During this meeting the members of WG1 met and discussed the first outcomes of the WG. In between the previous and this meeting, there were two STSM conducted as part of this WG. As result a first version of the first deliverable was drafted in which all cattle disease control programmes (CPs) were mapped that were conducted within the COST countries that participated in the Action. During the meeting it was discussed that these CPs are updated constantly and that the document with the overview which disease control programme are conducted in which country and the country specific disease status would be updated throughout this Action. The most recent version of this deliverable can be downloaded from the website. The second deliverable of WG1 involved creating a list with contact details of relevant organisations involved in control of endemic diseases in each of the participating countries. The first results were presented by the STSM candidate and difficulties in light of GDPR (law on privacy regulations) were discussed. It was decided that no personal email addresses would be added on the list but instead of that general emails of the companies.
The SOUND control event in the Netherlands was the first larger COST event within our Action. We started on Monday-morning with a large WG1 workshop where all participants were invited for. During this workshop the focus of our Action was discussed together with the definitions of a disease control programme, disease status of a country and the definition of the diseases that were eligible for inclusion in our COST Action: diseases not assigned a list A or B status in the new Animal Health Law. Additionally, the first results were presented and it was agreed to add more detail too the first preliminary results that would be added by the WG1 participants of all countries in the Action.
In the second half of the afternoon we proceeded with our first Management Committee meeting. During this meeting every WG leader provided a short overview on the progress of their WG and the plans for the coming period. Further, the overall management of the Action was presented including the decisions that were made by E-voting, all coordinating actions and the finances of the first grant period. The preliminary plans for the second grand period (GP2) were discussed and locations for the meetings in GP2 were chosen i.e. Inverness for a GP1 meeting, Zürich for the larger COST event and an additional WG meeting in Warsaw.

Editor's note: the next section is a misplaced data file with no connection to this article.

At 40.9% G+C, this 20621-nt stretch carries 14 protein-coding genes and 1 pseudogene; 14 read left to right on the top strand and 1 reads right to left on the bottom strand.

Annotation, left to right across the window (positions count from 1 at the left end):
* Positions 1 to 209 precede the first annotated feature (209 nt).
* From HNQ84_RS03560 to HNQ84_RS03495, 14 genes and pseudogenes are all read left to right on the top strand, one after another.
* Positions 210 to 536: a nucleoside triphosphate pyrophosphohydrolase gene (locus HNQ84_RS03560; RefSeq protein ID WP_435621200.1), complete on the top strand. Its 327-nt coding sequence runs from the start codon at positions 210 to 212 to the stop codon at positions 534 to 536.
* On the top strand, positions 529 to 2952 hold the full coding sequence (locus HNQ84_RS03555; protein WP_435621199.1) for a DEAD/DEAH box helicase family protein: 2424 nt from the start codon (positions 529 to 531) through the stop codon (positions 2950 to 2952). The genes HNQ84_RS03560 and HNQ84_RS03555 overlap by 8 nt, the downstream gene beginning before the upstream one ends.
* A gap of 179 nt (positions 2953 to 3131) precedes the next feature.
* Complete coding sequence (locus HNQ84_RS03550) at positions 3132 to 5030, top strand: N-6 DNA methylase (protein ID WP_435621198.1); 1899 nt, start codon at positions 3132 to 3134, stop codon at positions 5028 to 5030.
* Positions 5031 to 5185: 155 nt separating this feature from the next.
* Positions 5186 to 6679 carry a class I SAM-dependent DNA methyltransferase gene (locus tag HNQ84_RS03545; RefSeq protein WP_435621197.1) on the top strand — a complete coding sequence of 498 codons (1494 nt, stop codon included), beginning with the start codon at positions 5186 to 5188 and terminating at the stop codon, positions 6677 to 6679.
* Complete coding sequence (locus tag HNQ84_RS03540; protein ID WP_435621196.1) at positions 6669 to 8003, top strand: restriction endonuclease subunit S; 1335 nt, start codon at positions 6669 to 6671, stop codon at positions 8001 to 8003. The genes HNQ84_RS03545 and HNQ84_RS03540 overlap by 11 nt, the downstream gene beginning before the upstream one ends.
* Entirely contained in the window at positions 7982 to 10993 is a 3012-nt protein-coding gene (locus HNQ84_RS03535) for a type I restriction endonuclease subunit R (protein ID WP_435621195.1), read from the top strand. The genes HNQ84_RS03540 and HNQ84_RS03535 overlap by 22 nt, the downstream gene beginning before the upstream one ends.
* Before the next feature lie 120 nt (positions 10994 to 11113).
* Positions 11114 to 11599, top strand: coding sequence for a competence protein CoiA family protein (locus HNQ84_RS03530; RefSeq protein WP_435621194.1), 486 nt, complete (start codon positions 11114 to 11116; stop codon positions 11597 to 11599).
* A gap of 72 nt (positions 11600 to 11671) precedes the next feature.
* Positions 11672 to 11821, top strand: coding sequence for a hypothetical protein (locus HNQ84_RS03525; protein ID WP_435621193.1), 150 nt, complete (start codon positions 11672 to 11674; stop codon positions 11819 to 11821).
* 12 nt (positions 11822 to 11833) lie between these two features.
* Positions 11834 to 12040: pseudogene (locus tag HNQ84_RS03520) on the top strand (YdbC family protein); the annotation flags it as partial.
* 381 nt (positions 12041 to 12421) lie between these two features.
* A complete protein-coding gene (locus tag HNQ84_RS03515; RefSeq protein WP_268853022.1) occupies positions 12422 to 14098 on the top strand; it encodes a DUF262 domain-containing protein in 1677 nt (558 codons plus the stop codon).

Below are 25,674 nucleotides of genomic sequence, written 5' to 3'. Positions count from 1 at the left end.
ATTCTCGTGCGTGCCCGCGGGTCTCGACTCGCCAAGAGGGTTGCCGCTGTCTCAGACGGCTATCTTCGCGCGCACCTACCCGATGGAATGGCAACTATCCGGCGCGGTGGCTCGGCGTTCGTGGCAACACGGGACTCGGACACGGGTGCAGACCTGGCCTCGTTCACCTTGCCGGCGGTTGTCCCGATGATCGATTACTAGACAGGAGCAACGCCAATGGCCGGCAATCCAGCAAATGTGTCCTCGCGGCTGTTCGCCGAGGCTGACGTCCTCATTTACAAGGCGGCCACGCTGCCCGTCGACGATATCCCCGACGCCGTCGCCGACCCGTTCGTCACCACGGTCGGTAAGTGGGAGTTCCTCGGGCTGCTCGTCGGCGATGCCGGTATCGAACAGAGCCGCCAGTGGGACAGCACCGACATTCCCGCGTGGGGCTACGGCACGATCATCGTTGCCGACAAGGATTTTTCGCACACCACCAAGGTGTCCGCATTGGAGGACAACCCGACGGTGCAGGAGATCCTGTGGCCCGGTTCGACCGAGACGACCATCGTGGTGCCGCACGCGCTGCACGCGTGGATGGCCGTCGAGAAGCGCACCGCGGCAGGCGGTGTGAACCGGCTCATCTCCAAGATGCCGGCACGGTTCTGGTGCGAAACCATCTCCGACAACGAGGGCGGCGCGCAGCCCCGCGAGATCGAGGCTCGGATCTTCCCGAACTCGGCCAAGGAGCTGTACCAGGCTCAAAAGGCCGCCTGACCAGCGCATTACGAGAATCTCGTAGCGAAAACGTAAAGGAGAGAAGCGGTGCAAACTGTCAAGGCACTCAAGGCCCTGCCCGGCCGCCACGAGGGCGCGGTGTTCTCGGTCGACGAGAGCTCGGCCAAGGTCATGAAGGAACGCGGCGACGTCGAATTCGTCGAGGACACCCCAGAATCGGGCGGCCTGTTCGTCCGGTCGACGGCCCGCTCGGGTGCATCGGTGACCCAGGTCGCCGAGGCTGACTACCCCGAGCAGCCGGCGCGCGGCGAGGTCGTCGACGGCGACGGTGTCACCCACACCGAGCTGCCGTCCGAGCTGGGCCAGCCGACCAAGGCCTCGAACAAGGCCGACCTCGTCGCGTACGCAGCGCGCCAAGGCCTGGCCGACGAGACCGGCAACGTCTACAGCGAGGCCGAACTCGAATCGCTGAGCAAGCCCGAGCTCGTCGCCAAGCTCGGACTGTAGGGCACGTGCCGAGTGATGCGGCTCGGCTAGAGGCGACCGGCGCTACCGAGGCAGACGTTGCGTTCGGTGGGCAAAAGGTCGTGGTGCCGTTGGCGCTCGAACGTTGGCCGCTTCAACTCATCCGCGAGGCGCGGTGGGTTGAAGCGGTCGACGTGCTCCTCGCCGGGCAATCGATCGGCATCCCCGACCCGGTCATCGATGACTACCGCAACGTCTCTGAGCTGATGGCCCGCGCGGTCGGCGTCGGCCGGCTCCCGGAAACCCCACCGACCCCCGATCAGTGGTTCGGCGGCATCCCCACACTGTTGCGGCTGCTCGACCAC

On the 26th were organised a parallel session for WG2 and 3 in the morning and WG4 and 5 in the afternoon. In the WG2 meeting, the results of the STSM conducted by Violeta Mũnoz were presented by dr. Hans Houe and there was a discussion on the plans to further develop a feasible data-collection matrix. In the WG3 meeting several methods that might be useful in output based surveillance were presented and discussed. The afternoon session for WG4 was used as a start meeting to develop and discuss plans on how to proceed with the work foreseen in this WG and WG5 discussed the contents of the preliminary communication plan.
In Porto we started with a short Core Group meeting to discuss activities that we were organising in the first grant period such as organising a few Short Term Scientific Missions (STSMs) and a big COST SOUND Control event on the end of March in Utrecht, the Netherlands. Additionally, the activities for the second grant period were discussed given that a work and budget plan had to be submitted and approved by COST that describes our planned activities.
In the WG1 meeting questions were discussed such as: which non-EU regulated diseases should be included in this project? It was discussed that we include all infectious cattle diseases not from the animal health law list A and B but for which there are collective control programmes in place in the Cost Action member country. There was already a first evaluation for which non-EU regulated diseases control programmes exist. The first results were discussed and it was agreed that all countries should provide additional information based on a pre-defined list of cattle diseases that meets the criteria that was discussed in this meeting.
At the end of the day there was a short interactive session with the members of WG5 in which we discussed the contents of a communication plan in which we discussed possible dissemination activities and provided input for the plan to the WG-leaders and co-leaders of the Action.
The kick-off meeting of the SOUND Control COST Action was on 29 October 2018 in Brussels. Our COST Action selected as one of the pilot groups which meant that we tried a different approach than ‘normal’ to get acquainted with the rules of regulations of COST and to discuss our Action. In general this meant that the day was very interactive starting with a short presentation of COST and the rules and regulations of participating in a COST action. This presentation was intermingled with short activities to get to know each other, to give the group a dynamic boost and a pop quiz to test if we really listened. One of the activities involved splitting the group into smaller groups and to let them discuss each of the working groups that were proposed for the Action. The people that indicated to be interested in a leader or co-leader position before the start of the Action were asked to lead the discussion and to present the outcome. During the afternoon session, first the group voted for the Grant-Holder institution, the chair, vice-chair, STSM committee, Science Communication Manager, and the WG-leaders and co-leaders (the result of this voting can be found on this website). Thereafter the elected chair presented the contents of the project which can be found in the MoU of our project that can be found and downloaded from this website and discussed the actions to be taken for the next meetings that will be organised during the first grant period.